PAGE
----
Scott Essay 2

Friendship can be defined in numerous ways. Depending on the context and person talking, the meaning of friendship can differ completely. According to www.dictionary.com, friendship is, “the state of being a friend; association as friends; to value a person’s friendship.” My grandmother and mother have slightly different ideas from my cousin and brother. I believe a lot of these differing and changing views have come from the continued advancement of web 2.0 and the way we use these social networking sites to form and keep up with relationships.

By dictionary definition, a friend is a person attached to another by feelings of affection or personal regard. I often find myself referring to people as my friend, but according to this definition, they really are more of an acquaintance than a friend. I would argue that according to this definition, the people I should be regarding as friends are really my best friends; the people that I care deeply for. However, according to Facebook, I have 264 friends that I am attached to through “feelings of affection;” which is not the case at all and a perfect example of how the use of Web 2.0 has changed the meaning of friends and friendship. I would define a friend as someone I put forth an effort to stay in touch with; someone who I can call if I have a problem. To me, a friend is someone that I miss when I do not get to see them for a while and look forward to hearing from them or seeing them. So by my definition, of my 264 Facebook friends not including the family members in that group, there are around 15 people I would consider my friends; the other 249 would be acquaintances. I will say though, I know all of my 264 Facebook friends, which may set me apart from other Facebook users.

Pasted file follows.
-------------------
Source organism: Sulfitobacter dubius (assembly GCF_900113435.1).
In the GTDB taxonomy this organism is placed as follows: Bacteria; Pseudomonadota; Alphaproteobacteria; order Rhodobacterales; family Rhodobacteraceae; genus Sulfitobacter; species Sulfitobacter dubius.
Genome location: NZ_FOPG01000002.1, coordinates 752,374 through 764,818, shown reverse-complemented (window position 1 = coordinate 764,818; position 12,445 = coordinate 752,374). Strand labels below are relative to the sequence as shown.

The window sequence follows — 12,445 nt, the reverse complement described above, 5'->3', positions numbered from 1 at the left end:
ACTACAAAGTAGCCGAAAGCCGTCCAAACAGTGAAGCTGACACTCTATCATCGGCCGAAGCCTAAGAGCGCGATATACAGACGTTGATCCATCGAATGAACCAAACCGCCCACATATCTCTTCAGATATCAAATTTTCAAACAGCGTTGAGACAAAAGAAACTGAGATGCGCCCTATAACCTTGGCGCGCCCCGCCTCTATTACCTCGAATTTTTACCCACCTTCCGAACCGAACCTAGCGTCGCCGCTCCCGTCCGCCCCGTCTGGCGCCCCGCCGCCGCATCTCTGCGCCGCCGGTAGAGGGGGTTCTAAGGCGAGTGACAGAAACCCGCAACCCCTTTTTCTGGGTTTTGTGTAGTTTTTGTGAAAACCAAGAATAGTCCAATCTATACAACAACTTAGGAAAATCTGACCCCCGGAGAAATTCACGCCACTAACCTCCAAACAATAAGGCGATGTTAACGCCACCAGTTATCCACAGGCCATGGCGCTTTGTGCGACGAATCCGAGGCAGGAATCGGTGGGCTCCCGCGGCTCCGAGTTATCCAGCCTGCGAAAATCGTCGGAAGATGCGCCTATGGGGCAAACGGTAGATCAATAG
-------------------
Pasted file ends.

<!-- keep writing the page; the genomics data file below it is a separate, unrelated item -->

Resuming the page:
There is a maximum of 5,000 friends that a person can have on Facebook. What may be more surprising though is that some people have actually reached that limit. I have a hard time imagining that I have even met 5,000 people in my 22 years on Earth, much less, have that many people to keep up with on Facebook. There are so many different ways to acquire new friends on Facebook. There is a tool that automatically suggests people you might want to add as a friend based on your mutual friends, location, high school, and interests. To go along with that feature, you can search for people by their name or e-mail address. With these tools alone, it seems easy to expand your number of friends at a fairly quick and “effortless” pace, according to Lorna Li of Frienship in a Web 2.0 World – How Social Networks Have Redefined Friendship. All it takes to be someone’s Facebook friend is two simple clicks by the requester and one click by the recipient and, boom, you have a new friend. You may have met the person a hundred times, one time, or never before in your life, but you have a new friend and you can readily find out information about this friend. So again, who is a friend and what is friendship?